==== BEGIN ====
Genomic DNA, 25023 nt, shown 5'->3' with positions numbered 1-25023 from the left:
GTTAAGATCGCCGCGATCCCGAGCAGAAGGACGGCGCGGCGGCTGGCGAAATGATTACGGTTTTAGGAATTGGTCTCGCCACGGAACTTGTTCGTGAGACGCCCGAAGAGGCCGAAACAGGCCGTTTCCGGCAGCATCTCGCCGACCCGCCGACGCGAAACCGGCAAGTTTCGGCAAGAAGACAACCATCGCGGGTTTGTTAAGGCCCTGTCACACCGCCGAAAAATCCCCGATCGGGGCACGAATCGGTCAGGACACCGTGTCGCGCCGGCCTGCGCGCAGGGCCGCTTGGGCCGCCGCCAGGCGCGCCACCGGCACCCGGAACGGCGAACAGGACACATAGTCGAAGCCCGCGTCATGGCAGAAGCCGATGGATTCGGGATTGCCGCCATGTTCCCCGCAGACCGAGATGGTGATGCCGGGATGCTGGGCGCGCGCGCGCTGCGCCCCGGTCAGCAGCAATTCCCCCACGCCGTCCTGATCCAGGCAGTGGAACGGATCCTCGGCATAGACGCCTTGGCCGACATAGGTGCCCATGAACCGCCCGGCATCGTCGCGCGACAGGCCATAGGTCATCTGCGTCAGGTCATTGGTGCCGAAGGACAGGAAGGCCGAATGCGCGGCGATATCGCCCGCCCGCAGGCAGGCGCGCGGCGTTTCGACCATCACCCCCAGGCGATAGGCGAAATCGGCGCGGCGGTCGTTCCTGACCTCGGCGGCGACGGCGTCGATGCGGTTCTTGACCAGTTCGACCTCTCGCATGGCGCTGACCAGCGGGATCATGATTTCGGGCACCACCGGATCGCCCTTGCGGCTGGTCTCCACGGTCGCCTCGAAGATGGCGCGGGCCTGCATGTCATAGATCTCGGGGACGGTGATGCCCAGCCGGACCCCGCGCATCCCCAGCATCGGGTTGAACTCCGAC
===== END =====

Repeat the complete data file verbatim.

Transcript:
Genomic DNA, 25023 nt, shown 5'->3' with positions numbered 1-25023 from the left:
GTTAAGATCGCCGCGATCCCGAGCAGAAGGACGGCGCGGCGGCTGGCGAAATGATTACGGTTTTAGGAATTGGTCTCGCCACGGAACTTGTTCGTGAGACGCCCGAAGAGGCCGAAACAGGCCGTTTCCGGCAGCATCTCGCCGACCCGCCGACGCGAAACCGGCAAGTTTCGGCAAGAAGACAACCATCGCGGGTTTGTTAAGGCCCTGTCACACCGCCGAAAAATCCCCGATCGGGGCACGAATCGGTCAGGACACCGTGTCGCGCCGGCCTGCGCGCAGGGCCGCTTGGGCCGCCGCCAGGCGCGCCACCGGCACCCGGAACGGCGAACAGGACACATAGTCGAAGCCCGCGTCATGGCAGAAGCCGATGGATTCGGGATTGCCGCCATGTTCCCCGCAGACCGAGATGGTGATGCCGGGATGCTGGGCGCGCGCGCGCTGCGCCCCGGTCAGCAGCAATTCCCCCACGCCGTCCTGATCCAGGCAGTGGAACGGATCCTCGGCATAGACGCCTTGGCCGACATAGGTGCCCATGAACCGCCCGGCATCGTCGCGCGACAGGCCATAGGTCATCTGCGTCAGGTCATTGGTGCCGAAGGACAGGAAGGCCGAATGCGCGGCGATATCGCCCGCCCGCAGGCAGGCGCGCGGCGTTTCGACCATCACCCCCAGGCGATAGGCGAAATCGGCGCGGCGGTCGTTCCTGACCTCGGCGGCGACGGCGTCGATGCGGTTCTTGACCAGTTCGACCTCTCGCATGGCGCTGACCAGCGGGATCATGATTTCGGGCACCACCGGATCGCCCTTGCGGCTGGTCTCCACGGTCGCCTCGAAGATGGCGCGGGCCTGCATGTCATAGATCTCGGGGACGGTGATGCCCAGCCGGACCCCGCGCATCCCCAGCATCGGGTTGAACTCCGAC